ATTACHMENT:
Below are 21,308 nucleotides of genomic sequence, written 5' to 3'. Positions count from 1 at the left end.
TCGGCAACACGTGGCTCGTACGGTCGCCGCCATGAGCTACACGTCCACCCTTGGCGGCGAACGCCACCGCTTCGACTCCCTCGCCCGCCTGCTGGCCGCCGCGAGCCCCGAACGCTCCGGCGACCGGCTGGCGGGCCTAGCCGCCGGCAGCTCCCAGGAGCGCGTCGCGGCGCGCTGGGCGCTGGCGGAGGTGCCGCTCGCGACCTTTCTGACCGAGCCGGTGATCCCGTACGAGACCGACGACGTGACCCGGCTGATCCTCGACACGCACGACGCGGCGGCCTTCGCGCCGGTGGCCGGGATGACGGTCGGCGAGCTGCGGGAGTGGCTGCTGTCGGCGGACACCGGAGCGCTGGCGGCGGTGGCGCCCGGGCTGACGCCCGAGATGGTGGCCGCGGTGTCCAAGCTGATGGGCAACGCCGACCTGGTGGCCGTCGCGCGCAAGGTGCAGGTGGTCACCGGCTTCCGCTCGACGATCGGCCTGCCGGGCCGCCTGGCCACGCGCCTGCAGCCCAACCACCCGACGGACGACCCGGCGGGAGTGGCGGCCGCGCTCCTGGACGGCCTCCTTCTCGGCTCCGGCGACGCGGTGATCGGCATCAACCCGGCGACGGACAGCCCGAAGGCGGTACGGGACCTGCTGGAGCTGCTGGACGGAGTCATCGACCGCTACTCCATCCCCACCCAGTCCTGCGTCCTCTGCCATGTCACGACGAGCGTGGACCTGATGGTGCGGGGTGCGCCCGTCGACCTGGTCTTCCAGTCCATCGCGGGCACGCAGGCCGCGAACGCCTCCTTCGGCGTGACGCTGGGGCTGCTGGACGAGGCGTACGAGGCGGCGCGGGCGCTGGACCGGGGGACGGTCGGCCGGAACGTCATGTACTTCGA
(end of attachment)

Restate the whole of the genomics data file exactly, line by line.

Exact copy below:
Below are 21,308 nucleotides of genomic sequence, written 5' to 3'. Positions count from 1 at the left end.
TCGGCAACACGTGGCTCGTACGGTCGCCGCCATGAGCTACACGTCCACCCTTGGCGGCGAACGCCACCGCTTCGACTCCCTCGCCCGCCTGCTGGCCGCCGCGAGCCCCGAACGCTCCGGCGACCGGCTGGCGGGCCTAGCCGCCGGCAGCTCCCAGGAGCGCGTCGCGGCGCGCTGGGCGCTGGCGGAGGTGCCGCTCGCGACCTTTCTGACCGAGCCGGTGATCCCGTACGAGACCGACGACGTGACCCGGCTGATCCTCGACACGCACGACGCGGCGGCCTTCGCGCCGGTGGCCGGGATGACGGTCGGCGAGCTGCGGGAGTGGCTGCTGTCGGCGGACACCGGAGCGCTGGCGGCGGTGGCGCCCGGGCTGACGCCCGAGATGGTGGCCGCGGTGTCCAAGCTGATGGGCAACGCCGACCTGGTGGCCGTCGCGCGCAAGGTGCAGGTGGTCACCGGCTTCCGCTCGACGATCGGCCTGCCGGGCCGCCTGGCCACGCGCCTGCAGCCCAACCACCCGACGGACGACCCGGCGGGAGTGGCGGCCGCGCTCCTGGACGGCCTCCTTCTCGGCTCCGGCGACGCGGTGATCGGCATCAACCCGGCGACGGACAGCCCGAAGGCGGTACGGGACCTGCTGGAGCTGCTGGACGGAGTCATCGACCGCTACTCCATCCCCACCCAGTCCTGCGTCCTCTGCCATGTCACGACGAGCGTGGACCTGATGGTGCGGGGTGCGCCCGTCGACCTGGTCTTCCAGTCCATCGCGGGCACGCAGGCCGCGAACGCCTCCTTCGGCGTGACGCTGGGGCTGCTGGACGAGGCGTACGAGGCGGCGCGGGCGCTGGACCGGGGGACGGTCGGCCGGAACGTCATGTACTTCGA